This sentence, among others, caught my eye. Personally, I don't think that "love" is something we can decide to feel, or not. Feelings don't quite work that way. We don't decide to be sad, or angry, or disappointed, or in love, no different than how you have no choice but to feel whatever swirl of feelings you're currently reckoning with. We feel them—same way we feel a gust of wind or the cold air in winter—and in feeling them we make various choices, some conscious, others not, in how we react to those feelings. Do I put on a jacket, or go inside? Do I punch the wall, or do 50 pushups? Do I commit to a relationship, or not? The momentum of those choices becomes us.

    What I can't help but see? These trust issues you had with her, whatever their nature, were not impediments but essential ingredients you were seeking, since they allowed you to get what you wanted (at least subconsciously) from this relationship and/or relationships in general: an exit strategy, a rationalization for hanging out on the fence, a lack of feeling in you validated by an outpouring of feeling from another. You didn't try to rebuild trust, in other words, because you didn't have any sincere interest in that. People build, rebuild, and repair trust when it is essential to them, when they are so firmly planted on one side of the fence that it's a basic survival thing, kind of like how building, rebuilding, and repairing a home is essential to someone who wants to be and feel sheltered inside it.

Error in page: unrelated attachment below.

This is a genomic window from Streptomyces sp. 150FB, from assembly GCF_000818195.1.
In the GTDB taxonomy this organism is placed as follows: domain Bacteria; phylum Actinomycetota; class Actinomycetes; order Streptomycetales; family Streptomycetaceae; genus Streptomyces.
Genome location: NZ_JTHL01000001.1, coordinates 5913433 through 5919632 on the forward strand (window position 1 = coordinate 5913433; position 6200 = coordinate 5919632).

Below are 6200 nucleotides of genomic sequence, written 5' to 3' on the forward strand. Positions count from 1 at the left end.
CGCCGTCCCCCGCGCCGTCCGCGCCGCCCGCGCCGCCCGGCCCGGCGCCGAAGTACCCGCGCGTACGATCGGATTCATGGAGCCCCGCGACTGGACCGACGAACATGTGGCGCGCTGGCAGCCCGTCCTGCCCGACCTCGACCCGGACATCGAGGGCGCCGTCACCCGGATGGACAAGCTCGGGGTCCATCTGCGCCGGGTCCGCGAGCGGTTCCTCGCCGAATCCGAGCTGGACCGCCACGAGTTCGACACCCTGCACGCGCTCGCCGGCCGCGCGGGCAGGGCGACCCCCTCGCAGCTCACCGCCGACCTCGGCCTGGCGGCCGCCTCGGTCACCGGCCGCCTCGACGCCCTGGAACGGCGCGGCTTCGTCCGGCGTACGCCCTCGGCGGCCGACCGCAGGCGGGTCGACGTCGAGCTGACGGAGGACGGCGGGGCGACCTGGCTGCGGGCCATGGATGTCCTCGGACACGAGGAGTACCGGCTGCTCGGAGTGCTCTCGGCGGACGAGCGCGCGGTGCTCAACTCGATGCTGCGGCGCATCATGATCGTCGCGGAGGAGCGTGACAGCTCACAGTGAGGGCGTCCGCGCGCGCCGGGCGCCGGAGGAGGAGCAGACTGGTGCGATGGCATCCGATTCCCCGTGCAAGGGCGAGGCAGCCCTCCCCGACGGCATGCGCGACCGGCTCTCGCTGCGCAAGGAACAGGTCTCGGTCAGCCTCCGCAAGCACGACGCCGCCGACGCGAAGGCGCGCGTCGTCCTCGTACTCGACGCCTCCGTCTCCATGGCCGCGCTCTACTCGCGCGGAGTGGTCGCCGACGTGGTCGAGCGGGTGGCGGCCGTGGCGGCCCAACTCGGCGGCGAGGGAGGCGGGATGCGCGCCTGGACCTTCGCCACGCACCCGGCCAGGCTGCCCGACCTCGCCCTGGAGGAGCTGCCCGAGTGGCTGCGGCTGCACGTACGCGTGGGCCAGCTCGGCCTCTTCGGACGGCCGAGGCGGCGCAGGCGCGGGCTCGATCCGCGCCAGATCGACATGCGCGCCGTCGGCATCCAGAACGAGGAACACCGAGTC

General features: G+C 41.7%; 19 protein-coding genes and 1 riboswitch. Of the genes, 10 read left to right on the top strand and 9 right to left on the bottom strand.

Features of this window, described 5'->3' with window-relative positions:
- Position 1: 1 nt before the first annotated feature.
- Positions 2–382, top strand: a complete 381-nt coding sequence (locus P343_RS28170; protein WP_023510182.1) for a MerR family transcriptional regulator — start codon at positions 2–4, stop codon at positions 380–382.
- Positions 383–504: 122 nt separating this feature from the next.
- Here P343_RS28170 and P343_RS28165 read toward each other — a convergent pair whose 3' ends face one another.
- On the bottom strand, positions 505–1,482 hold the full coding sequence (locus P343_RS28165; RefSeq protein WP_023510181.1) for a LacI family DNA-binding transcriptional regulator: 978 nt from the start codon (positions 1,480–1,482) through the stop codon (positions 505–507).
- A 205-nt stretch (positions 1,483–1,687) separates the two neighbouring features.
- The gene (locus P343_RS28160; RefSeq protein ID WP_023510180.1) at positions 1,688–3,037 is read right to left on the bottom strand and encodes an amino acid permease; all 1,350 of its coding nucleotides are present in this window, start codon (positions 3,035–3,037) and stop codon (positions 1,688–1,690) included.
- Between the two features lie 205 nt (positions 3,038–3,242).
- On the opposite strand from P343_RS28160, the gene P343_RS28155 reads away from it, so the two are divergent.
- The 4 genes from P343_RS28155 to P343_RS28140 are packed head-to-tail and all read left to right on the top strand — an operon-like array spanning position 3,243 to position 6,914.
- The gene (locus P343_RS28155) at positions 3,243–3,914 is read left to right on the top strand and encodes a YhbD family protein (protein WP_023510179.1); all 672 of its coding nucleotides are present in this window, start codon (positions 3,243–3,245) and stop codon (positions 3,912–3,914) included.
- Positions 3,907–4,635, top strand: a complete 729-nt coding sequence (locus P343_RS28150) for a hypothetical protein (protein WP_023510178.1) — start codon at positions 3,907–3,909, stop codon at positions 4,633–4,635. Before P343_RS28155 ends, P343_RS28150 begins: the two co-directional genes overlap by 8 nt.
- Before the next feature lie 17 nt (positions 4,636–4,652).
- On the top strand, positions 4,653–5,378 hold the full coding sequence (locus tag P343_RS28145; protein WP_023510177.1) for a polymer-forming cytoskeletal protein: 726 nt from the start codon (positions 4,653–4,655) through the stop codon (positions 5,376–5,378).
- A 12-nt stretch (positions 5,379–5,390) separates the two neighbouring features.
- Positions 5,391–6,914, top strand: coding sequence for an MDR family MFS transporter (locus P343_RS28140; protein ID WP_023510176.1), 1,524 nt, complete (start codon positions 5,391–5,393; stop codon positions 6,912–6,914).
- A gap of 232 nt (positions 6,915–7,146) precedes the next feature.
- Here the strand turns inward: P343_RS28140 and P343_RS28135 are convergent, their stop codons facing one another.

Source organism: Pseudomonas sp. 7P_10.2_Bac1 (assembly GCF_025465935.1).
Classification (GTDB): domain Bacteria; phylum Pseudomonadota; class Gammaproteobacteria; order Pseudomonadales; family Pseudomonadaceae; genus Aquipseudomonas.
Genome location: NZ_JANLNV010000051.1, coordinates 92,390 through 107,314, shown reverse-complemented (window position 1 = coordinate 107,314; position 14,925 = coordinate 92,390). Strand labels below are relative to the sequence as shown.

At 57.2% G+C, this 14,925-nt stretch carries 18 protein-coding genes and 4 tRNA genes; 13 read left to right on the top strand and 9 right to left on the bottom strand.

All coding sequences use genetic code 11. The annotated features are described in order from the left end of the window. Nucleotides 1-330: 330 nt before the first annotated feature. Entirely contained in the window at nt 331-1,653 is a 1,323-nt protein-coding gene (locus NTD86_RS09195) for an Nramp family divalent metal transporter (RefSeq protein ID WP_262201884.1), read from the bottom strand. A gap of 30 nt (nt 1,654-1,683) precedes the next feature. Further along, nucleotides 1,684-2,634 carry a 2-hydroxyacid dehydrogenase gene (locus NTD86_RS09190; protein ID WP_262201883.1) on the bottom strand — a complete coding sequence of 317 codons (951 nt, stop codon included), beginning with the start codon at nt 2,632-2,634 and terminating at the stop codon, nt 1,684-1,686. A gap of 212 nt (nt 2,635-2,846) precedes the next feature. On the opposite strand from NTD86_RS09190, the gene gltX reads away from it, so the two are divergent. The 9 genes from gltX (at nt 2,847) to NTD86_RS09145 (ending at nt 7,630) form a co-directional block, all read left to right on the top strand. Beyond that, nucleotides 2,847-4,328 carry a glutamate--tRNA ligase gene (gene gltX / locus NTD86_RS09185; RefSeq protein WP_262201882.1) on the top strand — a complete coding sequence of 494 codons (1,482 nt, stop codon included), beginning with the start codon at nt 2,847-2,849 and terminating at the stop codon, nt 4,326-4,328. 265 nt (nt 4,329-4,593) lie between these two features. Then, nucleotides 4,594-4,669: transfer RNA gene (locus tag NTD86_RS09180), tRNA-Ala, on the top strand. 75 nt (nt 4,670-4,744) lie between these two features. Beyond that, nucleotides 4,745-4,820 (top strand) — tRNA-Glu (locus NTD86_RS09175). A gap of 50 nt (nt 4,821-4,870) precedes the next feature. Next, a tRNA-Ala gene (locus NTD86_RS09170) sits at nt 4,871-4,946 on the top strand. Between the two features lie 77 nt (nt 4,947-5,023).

Another word for all that? Control. We think of that word in malicious ways, as something some of us try to exert over others, often aggressively, but there is also a passive means of consolidating control—like, for instance, choosing to be in a relationship with someone who does not trigger in you the richness of feeling you know, on some marrow level, you are capable of experiencing. This is just my observation, of course, but any love that can be "chosen" or "decided on" is a love that is generated more from the brain than the cells, a conceptual sort of love. I can "decide," for example, to try to love certain foods: tasting them, thinking about their taste, musing on the idea that others in the world do love these things—so, perhaps, so too can I? But that's different than biting into something and going: THIS!